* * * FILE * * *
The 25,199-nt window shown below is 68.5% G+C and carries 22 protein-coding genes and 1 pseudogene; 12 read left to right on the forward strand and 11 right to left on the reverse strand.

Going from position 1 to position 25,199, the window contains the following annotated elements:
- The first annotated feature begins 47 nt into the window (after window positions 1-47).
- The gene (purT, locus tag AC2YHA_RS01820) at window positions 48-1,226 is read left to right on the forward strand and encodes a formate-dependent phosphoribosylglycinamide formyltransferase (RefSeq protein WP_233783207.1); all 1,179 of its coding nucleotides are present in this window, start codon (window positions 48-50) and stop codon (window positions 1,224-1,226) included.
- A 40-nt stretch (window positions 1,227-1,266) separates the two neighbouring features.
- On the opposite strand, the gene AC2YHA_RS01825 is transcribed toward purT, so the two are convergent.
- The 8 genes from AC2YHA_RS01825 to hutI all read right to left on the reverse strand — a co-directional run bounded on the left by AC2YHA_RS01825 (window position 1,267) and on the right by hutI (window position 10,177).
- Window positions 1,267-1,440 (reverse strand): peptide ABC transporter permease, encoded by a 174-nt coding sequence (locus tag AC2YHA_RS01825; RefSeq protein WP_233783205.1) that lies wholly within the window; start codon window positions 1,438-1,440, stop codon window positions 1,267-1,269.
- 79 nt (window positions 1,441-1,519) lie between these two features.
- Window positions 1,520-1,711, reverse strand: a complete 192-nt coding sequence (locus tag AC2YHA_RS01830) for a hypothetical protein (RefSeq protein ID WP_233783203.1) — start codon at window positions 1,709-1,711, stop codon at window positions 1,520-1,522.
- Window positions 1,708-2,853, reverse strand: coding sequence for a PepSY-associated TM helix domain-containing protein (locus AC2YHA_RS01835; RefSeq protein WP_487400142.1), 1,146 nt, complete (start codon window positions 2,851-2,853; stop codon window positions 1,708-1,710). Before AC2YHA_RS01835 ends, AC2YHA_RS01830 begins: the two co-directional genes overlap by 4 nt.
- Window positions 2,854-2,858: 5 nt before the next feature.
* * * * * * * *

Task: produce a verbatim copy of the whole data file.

The 25,199-nt window shown below is 68.5% G+C and carries 22 protein-coding genes and 1 pseudogene; 12 read left to right on the forward strand and 11 right to left on the reverse strand.

Going from position 1 to position 25,199, the window contains the following annotated elements:
- The first annotated feature begins 47 nt into the window (after window positions 1-47).
- The gene (purT, locus tag AC2YHA_RS01820) at window positions 48-1,226 is read left to right on the forward strand and encodes a formate-dependent phosphoribosylglycinamide formyltransferase (RefSeq protein WP_233783207.1); all 1,179 of its coding nucleotides are present in this window, start codon (window positions 48-50) and stop codon (window positions 1,224-1,226) included.
- A 40-nt stretch (window positions 1,227-1,266) separates the two neighbouring features.
- On the opposite strand, the gene AC2YHA_RS01825 is transcribed toward purT, so the two are convergent.
- The 8 genes from AC2YHA_RS01825 to hutI all read right to left on the reverse strand — a co-directional run bounded on the left by AC2YHA_RS01825 (window position 1,267) and on the right by hutI (window position 10,177).
- Window positions 1,267-1,440 (reverse strand): peptide ABC transporter permease, encoded by a 174-nt coding sequence (locus tag AC2YHA_RS01825; RefSeq protein WP_233783205.1) that lies wholly within the window; start codon window positions 1,438-1,440, stop codon window positions 1,267-1,269.
- 79 nt (window positions 1,441-1,519) lie between these two features.
- Window positions 1,520-1,711, reverse strand: a complete 192-nt coding sequence (locus tag AC2YHA_RS01830) for a hypothetical protein (RefSeq protein ID WP_233783203.1) — start codon at window positions 1,709-1,711, stop codon at window positions 1,520-1,522.
- Window positions 1,708-2,853, reverse strand: coding sequence for a PepSY-associated TM helix domain-containing protein (locus AC2YHA_RS01835; RefSeq protein WP_487400142.1), 1,146 nt, complete (start codon window positions 2,851-2,853; stop codon window positions 1,708-1,710). Before AC2YHA_RS01835 ends, AC2YHA_RS01830 begins: the two co-directional genes overlap by 4 nt.
- Window positions 2,854-2,858: 5 nt before the next feature.